THE LONG HUNT, “All Paths Lead to Here” (self-released): I’ve spoken of the riches of bands we have here in Pittsburgh, and another great example of that are doom instrumental pounders The Long Hunt. There isn’t a desert anywhere near here, but you wouldn’t know it when this band is melting your face off (they’re even better live, by the way) with these Earth-y gems. These six tracks are lengthy and immersive, as you will find yourself working your way into the tunnel on “Ground of Being” and you’re off on a mind-altering journey that brings you back to the surface gasping once the record ends with “Cantiga 166 (Tower of Set).” Excellent band and record. (June 1)

Buy the album here:

MISERABLE, “Loverboy/Dog Days” (Sargent House): Four new songs and four songs Kristina Esfandiari wrote in the past make up this really great collection that shows the poppier, yet even darker side than she shows fronting King Woman. Esfandiari pulls zero punches on the four new tracks, taking to task bad lovers, failing relationships, and toxic masculinity and objectifying women’s bodies. The “Dog Days” part is a little less scarred lyrically, and it gives an interesting glimpse into this project’s early days, where the music was a little glossier. Really strong effort. (Oct. 26)

Buy the album here:

MITSKI, “Be the Cowboy” (Dead Oceans): Mitski Miyawaki is a goddamn genius, and her fifth record “Be the Cowboy” is more proof of that statement. At 14 songs, the record seems overstuffed at first glance. Then you hear it, and the songs seem too short (what is this, a grindcore album?!). But let the record grow, and if you do, you’ll find a brilliant document woven together with short stories, dashes of all different styles of music, and some of the rawest, most honest lyrics anywhere in music. It’s truly a record that gets better and more involved with each listen that by the time you finish with heart-crushing closer “Two Slow Dancers,” you’ll wonder what the hell hit you. It was Mitski, and she just might be the best songwriter of this era. (Aug. 17)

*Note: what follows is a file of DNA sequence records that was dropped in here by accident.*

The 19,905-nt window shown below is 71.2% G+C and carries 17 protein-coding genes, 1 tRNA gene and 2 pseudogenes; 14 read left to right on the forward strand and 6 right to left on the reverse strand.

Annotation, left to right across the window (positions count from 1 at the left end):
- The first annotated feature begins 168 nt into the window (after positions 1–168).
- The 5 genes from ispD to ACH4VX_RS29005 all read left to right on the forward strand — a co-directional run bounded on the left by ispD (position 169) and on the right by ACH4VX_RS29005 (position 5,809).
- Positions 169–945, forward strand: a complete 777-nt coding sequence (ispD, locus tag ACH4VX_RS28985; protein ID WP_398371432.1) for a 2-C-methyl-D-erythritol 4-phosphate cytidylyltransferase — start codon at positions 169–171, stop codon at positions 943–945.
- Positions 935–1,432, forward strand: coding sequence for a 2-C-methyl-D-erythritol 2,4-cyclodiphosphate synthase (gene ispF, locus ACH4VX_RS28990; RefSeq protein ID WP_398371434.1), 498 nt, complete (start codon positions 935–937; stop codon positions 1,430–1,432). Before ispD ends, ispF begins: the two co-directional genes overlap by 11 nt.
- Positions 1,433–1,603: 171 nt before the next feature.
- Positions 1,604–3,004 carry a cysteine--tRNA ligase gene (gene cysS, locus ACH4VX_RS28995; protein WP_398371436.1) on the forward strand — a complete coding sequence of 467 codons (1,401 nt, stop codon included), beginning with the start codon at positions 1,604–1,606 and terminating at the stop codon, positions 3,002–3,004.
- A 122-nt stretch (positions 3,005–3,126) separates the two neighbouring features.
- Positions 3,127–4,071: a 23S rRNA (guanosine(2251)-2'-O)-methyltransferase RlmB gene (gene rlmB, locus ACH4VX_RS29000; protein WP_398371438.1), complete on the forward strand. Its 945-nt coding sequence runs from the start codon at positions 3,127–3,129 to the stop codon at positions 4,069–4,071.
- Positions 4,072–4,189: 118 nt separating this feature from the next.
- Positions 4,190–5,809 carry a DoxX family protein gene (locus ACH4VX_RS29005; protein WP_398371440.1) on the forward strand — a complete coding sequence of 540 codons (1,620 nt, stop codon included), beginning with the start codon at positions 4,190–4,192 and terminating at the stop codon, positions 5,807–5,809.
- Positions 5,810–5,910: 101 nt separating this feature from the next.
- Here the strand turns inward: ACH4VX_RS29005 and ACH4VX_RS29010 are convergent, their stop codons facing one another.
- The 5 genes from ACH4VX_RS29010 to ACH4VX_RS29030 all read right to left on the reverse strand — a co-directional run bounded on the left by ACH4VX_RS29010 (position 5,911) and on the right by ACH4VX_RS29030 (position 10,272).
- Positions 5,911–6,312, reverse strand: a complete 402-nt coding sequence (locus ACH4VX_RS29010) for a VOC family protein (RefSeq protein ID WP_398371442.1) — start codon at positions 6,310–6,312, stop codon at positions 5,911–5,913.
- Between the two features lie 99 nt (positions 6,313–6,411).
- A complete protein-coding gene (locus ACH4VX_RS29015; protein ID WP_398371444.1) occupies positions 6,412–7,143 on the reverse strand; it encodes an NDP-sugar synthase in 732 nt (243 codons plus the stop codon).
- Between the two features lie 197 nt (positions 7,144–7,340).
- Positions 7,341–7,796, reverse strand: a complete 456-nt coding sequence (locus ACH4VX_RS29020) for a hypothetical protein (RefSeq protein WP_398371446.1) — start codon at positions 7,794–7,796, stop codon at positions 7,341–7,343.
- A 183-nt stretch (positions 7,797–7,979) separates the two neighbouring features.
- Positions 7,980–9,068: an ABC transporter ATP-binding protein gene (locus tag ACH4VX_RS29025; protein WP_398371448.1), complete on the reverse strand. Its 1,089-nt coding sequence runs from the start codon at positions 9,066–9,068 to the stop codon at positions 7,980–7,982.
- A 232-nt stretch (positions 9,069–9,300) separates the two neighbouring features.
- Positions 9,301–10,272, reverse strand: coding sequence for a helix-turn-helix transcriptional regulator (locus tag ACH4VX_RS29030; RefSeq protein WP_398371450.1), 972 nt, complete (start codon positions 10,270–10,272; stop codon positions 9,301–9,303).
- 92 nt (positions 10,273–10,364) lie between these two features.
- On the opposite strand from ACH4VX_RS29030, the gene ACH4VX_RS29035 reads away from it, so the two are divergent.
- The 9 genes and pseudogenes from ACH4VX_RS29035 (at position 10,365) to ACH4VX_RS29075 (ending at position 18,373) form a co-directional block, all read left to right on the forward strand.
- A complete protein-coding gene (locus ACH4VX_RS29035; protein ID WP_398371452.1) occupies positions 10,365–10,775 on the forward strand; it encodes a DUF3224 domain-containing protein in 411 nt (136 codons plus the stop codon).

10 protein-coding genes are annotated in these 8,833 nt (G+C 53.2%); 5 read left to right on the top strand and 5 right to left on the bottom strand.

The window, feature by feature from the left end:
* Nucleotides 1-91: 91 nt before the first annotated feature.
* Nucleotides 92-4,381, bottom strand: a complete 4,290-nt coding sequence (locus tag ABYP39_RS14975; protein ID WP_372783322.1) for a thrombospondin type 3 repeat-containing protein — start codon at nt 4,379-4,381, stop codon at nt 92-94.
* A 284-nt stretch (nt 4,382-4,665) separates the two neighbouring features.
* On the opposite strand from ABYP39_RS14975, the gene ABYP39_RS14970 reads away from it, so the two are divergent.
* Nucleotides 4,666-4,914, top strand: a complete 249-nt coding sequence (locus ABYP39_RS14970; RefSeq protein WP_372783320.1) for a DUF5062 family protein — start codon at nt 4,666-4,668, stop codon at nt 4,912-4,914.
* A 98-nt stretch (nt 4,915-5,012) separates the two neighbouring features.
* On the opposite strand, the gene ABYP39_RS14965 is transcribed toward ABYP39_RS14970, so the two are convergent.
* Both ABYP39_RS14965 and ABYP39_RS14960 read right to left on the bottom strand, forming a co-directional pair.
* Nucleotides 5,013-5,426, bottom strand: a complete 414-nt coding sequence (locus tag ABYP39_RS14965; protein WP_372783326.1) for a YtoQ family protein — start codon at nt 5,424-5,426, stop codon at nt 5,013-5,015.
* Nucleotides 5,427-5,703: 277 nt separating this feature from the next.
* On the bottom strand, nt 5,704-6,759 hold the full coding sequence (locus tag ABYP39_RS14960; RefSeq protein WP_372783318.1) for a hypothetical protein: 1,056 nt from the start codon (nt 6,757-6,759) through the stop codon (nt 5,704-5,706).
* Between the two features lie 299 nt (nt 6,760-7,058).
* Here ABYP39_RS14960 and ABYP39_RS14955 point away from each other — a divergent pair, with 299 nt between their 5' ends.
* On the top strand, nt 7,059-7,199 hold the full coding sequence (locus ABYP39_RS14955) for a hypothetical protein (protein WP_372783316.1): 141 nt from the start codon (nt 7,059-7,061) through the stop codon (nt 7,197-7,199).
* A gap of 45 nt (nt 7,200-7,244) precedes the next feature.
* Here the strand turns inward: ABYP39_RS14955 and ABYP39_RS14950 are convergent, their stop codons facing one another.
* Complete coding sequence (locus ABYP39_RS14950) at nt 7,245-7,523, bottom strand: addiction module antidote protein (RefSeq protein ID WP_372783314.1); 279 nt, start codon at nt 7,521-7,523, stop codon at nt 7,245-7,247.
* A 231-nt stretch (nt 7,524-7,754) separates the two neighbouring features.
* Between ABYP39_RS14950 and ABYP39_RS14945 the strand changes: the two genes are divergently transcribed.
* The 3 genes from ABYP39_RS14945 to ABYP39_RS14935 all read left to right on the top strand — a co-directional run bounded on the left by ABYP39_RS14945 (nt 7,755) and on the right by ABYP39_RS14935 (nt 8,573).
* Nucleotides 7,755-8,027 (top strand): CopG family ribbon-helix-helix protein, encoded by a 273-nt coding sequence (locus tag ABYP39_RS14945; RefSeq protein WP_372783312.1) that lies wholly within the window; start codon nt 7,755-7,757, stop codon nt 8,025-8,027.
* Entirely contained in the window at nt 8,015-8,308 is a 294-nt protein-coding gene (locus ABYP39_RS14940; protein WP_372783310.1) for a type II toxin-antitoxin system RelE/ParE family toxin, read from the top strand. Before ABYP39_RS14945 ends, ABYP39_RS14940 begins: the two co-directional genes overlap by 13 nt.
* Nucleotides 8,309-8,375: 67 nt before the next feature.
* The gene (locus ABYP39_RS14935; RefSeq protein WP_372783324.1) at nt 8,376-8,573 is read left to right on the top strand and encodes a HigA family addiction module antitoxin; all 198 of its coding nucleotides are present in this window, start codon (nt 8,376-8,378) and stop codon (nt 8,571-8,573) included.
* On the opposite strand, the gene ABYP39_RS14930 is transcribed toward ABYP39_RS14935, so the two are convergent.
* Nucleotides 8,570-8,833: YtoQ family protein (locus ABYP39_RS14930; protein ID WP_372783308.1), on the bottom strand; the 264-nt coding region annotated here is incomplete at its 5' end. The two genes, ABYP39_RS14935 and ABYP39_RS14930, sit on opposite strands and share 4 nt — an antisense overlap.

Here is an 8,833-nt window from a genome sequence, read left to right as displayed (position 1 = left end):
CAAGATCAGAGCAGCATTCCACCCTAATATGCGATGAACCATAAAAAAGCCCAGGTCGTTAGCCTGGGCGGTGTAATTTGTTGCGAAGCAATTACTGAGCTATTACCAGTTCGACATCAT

Buy the album here:

MARISSA NADLER, “For My Crimes” (Sacred Bones): Marissa Nadler is one of my favorite songwriters ever, and it’s because she releases records the quality of “For My Crimes,” one of her darkest and most daring. She has a base sound for sure, which is rooted in folk music, but she pushes further past that than ever with these excellent 10 songs. Each one is its own story and stands out from the rest of the pack yet also works as living, breathing cell of the overall whole. She starts with the title track, where her character takes the long walk toward death row, which she uses to mirror a failed relationship, works to the intoxicating “Blue Vapor,” and concludes the album with “Said Goodbye to That Car,” where she says farewell to an old vehicle and an expired love. Our love for Nadler never will expire. (Sept. 28)

Buy the album here:

EMMA RUTH RUNDLE, “On Dark Horses” (Sargent House): Emma Ruth Rundle’s greatness knows no bounds, and on her fourth record “On Dark Horses,” she keeps her amazing string of great albums flowing with force. This is her loudest, grimiest effort to date, and it’s also her moodiest, which is saying something. Getting some assists from guitarist Evan Patterson and the rest of Jaye Jayle (her backing band now, who really flesh out her sound), Rundle makes the most of having some strong supporting players by turning out some of the best guitar work of her run as a solo artist. The songs here are unforgettable from “Fever Dreams,” “Darkhorse” (best chorus on the record), “Light Song,” and sad closer “You Don’t Have to Cry.” She’s also a beast with which to be reckoned live, where these songs live on a totally different level. (Sept. 14)

Buy the album here: